Francis Ford Coppola’s “Apocalypse Now” is a deeply disturbing, fanciful take on what happens to people when they go to Viet Nam (if not a rather creative re-make of Joseph Conrad’s Heart of Darkness). Oliver Stone gave us “Platoon” and “Born on the 4th of July.”

None of these gave a positive or encouraging image of Viet Nam soldiers or vets. Also include: Outside In; Welcome Home Soldier Boys; There is a No 13; The Boys in Company C; and Rolling Thunder. In The Deer Hunter all of the movie’s vet characters ended up wounded and disturbed.

Message: The Viet Nam veteran is mentally deranged, unstable and not to be trusted. Even Coming Home has a mixed dark message about Nam vets.

Yes they could have been trying to lecture us about how bad war is. I get that. And the Viet Nam War especially so. Still …

Today, decades past the 1973 “Treaty” that supposedly ended the war, and the 1975 fall of Saigon (now Ho Chi Minh City), it’s now generally acceptable – and to a large extent expected – to openly show gratitude to Viet Nam War vets. And they are now more willing to wear caps and jackets identifying them as Vets. This is fitting. Regardless of the war’s intents and outcomes, those men gave “the best years of their lives” in doing what they thought was right and fulfilling a duty: putting muscle behind their country’s attempts to stop communism’s infringement on individual rights around the globe.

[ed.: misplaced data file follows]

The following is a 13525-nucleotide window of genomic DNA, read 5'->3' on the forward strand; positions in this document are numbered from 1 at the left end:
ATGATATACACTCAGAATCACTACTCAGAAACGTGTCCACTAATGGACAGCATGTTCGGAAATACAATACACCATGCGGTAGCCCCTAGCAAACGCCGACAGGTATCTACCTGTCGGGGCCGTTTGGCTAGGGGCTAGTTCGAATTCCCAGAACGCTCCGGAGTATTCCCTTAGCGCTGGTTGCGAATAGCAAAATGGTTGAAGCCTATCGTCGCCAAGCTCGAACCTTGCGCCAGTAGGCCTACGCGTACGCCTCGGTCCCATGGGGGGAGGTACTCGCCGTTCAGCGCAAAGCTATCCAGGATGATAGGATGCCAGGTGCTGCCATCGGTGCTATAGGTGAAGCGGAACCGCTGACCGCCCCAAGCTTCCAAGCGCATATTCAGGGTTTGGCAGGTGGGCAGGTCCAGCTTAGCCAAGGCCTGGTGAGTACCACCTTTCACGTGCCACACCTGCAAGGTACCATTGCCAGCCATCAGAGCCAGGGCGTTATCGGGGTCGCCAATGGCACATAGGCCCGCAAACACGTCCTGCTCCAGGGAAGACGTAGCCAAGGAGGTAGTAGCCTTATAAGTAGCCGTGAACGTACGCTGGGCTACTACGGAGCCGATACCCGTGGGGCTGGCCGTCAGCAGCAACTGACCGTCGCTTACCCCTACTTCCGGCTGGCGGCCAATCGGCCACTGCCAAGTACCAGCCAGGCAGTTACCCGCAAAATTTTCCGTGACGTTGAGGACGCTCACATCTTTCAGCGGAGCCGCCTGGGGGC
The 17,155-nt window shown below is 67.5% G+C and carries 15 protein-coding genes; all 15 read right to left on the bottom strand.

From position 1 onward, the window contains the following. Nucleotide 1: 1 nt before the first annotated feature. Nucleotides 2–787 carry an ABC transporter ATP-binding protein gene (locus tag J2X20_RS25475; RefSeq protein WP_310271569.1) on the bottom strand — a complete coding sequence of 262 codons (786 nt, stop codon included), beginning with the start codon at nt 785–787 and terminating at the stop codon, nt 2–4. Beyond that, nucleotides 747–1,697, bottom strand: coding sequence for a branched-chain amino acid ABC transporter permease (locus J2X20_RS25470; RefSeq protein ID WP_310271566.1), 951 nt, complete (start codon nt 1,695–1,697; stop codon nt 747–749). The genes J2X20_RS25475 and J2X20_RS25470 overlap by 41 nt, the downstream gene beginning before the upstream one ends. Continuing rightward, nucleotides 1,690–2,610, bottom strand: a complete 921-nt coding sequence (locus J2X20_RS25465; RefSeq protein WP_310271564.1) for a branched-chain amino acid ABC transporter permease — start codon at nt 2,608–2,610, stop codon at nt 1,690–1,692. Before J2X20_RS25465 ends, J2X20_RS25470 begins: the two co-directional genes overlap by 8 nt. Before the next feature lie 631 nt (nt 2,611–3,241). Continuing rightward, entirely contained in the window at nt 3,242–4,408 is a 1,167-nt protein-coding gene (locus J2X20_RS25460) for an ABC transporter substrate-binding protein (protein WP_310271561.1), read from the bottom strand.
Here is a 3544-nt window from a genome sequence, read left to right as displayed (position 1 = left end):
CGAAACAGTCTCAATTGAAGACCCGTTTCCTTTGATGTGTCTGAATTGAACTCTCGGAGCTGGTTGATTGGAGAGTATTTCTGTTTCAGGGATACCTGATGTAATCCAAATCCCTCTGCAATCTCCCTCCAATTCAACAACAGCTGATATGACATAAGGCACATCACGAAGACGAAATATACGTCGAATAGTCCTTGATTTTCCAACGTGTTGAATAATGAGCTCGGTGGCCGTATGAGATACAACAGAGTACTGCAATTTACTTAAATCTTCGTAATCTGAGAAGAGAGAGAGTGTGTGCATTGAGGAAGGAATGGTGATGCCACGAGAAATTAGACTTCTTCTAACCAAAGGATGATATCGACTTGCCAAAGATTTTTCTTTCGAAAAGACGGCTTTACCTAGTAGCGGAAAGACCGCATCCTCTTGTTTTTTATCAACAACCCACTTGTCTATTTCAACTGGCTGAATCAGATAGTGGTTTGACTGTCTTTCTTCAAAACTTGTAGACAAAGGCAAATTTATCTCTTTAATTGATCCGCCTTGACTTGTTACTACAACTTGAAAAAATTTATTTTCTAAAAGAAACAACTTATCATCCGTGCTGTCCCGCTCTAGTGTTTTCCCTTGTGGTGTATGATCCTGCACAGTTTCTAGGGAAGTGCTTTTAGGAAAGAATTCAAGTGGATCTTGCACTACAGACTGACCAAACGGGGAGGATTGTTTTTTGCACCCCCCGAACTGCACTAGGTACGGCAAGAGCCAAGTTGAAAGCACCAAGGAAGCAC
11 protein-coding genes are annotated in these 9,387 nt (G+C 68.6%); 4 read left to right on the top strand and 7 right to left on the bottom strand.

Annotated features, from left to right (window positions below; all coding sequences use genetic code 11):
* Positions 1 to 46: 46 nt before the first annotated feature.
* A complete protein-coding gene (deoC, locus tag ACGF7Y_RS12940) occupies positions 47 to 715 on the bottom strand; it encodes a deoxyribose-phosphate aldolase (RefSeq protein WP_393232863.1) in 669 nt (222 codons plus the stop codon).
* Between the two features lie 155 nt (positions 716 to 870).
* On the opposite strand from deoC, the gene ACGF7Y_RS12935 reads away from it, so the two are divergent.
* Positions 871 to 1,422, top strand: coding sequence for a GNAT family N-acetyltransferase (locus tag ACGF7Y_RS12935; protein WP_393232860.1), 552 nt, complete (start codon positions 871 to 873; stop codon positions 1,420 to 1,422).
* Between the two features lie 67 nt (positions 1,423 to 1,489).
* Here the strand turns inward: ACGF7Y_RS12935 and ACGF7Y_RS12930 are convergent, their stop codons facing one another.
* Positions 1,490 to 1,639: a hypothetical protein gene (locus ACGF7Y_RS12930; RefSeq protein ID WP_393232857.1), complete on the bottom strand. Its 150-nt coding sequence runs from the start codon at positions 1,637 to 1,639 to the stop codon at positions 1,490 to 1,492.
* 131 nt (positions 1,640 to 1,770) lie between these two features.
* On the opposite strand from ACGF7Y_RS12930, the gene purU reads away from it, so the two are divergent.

Robin Williams, in Good Morning Viet Nam (Image contained per Fair Use)

Things started to change for the better in the ‘80s and I want to finish up by giving credit where it’s due.

  • 1987 – The movie “Good Morning Viet Nam.” Robin Williams portrayal of a DJ for AFRTS (Armed Forces Radio and TV Service) was a touching and sensitive telling of life in Saigon … albeit before the major escalations.

  • 1980 – 88 – The TV series “Magnum PI.” Insanely cool and good looking

    Main Cast of Magnum, PI (Image contained per Fair Use)